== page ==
Aaron Lee 14:46
And that concept of finding the right people and making sure you have the right people. It’s hard. It’s hard to guess or predict or work through especially when you find yourself in that situation. And I’ve watch so many organizations get so close to hiring somebody after a long tenure with an interim or with no one in that seat, that any warm body sounds good. They so quickly dismiss all of the red flags. And as somebody I worked with once infamously said, red flags don’t go away. Now there are things you can build on their skills you can develop, all of that is absolutely something we can build upon. But a red flag is a red flag. And that’s something completely different. And those things tend to not fall away. Zoey, and I talked on Episode 25, a few episodes ago. And she uses data and analytics and a lot of information to be able to build stronger teams and develop organizations. What would you say is most effective? What do you recommend to leaders, when they’re trying to find those right people.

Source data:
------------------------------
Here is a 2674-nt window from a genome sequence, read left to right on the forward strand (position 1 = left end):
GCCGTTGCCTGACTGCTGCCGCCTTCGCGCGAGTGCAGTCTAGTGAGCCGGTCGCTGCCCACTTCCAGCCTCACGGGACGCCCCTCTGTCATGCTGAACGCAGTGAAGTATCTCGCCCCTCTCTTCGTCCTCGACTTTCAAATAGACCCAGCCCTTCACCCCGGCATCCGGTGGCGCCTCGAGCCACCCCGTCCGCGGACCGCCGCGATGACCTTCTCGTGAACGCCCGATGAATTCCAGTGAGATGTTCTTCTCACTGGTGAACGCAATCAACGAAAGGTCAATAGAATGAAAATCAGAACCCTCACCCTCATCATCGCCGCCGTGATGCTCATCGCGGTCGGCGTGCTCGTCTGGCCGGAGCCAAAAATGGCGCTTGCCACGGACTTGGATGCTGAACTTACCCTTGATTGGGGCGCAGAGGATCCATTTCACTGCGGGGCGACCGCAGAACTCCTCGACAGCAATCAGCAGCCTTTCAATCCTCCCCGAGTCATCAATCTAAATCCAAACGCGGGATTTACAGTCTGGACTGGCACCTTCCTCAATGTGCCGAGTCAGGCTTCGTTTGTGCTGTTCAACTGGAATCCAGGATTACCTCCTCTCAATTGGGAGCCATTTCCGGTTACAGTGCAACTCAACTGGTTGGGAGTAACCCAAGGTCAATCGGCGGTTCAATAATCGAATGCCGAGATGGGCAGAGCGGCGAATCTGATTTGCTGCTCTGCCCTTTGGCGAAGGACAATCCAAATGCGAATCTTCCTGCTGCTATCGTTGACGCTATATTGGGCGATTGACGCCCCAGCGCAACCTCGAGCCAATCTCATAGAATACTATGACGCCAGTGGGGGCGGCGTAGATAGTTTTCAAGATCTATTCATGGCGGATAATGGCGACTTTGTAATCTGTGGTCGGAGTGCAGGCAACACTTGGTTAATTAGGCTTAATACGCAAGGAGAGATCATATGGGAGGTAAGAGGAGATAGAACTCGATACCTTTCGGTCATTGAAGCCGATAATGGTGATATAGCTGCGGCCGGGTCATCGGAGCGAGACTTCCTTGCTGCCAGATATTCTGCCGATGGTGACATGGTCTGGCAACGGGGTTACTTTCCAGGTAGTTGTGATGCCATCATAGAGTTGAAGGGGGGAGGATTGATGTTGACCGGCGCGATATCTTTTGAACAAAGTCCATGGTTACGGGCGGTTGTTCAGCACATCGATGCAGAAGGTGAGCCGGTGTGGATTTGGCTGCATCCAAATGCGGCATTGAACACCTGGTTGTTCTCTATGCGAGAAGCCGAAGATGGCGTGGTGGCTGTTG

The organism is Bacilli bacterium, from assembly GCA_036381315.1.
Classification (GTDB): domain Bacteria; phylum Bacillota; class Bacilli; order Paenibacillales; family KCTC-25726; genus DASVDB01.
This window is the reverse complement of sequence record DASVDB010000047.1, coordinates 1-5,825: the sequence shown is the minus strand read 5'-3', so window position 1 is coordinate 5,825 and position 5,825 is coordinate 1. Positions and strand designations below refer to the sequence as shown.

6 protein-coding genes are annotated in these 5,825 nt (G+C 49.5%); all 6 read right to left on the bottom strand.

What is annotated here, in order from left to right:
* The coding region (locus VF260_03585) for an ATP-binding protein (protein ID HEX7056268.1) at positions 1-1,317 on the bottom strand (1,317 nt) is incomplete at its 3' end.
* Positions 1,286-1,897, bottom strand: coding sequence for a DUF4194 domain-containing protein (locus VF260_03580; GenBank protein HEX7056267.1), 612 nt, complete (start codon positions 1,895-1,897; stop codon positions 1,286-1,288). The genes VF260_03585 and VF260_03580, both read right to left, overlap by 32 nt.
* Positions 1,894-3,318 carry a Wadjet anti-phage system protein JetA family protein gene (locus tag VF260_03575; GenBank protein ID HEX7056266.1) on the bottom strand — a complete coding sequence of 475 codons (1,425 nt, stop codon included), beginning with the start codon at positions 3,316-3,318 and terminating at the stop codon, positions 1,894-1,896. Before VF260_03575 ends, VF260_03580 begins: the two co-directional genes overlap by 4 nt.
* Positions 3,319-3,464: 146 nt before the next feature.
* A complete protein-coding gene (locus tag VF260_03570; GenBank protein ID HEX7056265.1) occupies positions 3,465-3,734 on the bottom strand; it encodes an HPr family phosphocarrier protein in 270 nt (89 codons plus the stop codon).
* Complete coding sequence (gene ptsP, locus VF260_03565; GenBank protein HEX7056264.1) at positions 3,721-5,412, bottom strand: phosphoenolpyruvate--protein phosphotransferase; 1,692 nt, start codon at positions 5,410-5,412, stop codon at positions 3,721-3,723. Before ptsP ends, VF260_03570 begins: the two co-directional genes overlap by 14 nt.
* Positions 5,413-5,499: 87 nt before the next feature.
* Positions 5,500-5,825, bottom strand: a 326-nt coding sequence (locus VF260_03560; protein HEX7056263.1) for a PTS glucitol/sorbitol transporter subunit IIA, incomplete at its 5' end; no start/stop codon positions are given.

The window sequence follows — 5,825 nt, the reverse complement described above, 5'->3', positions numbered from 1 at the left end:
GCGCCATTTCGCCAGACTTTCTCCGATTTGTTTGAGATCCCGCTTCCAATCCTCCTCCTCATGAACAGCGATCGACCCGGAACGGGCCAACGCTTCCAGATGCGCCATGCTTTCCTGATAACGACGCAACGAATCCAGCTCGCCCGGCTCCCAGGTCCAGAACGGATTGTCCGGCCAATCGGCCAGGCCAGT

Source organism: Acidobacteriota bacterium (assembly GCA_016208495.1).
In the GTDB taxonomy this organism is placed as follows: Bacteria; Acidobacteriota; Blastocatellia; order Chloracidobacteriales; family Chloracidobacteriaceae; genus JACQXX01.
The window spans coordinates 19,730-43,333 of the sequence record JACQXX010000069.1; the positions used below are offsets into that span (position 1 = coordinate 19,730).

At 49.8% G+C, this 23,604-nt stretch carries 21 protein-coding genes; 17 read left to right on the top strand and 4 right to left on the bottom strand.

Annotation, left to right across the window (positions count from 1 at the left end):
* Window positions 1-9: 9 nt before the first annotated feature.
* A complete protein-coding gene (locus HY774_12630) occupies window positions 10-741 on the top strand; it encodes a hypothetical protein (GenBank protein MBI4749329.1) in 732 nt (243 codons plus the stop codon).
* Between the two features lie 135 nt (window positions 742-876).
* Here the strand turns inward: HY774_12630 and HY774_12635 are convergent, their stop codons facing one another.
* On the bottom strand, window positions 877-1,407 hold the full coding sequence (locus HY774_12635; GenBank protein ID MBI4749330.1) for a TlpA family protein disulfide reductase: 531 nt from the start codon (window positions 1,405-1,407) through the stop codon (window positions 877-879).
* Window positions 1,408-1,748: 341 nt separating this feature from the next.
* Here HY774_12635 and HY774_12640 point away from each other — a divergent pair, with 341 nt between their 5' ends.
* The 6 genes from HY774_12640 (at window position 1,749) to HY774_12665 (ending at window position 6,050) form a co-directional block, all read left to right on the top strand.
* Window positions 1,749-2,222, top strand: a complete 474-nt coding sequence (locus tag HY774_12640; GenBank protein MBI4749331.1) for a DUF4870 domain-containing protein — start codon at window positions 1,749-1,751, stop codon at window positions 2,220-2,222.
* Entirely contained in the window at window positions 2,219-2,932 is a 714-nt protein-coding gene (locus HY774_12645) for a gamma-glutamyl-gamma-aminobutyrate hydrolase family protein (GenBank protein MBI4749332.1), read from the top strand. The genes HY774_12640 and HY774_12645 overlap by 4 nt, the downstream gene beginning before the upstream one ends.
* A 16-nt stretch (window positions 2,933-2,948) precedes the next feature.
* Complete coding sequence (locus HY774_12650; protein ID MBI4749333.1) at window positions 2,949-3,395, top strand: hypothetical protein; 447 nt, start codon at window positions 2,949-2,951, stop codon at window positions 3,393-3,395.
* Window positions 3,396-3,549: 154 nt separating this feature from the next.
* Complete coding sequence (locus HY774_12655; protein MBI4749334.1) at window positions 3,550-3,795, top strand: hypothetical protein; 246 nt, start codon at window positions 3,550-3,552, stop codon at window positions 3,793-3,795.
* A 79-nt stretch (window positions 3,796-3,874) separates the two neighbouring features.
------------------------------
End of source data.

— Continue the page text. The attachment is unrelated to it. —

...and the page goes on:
Cena Martin 16:07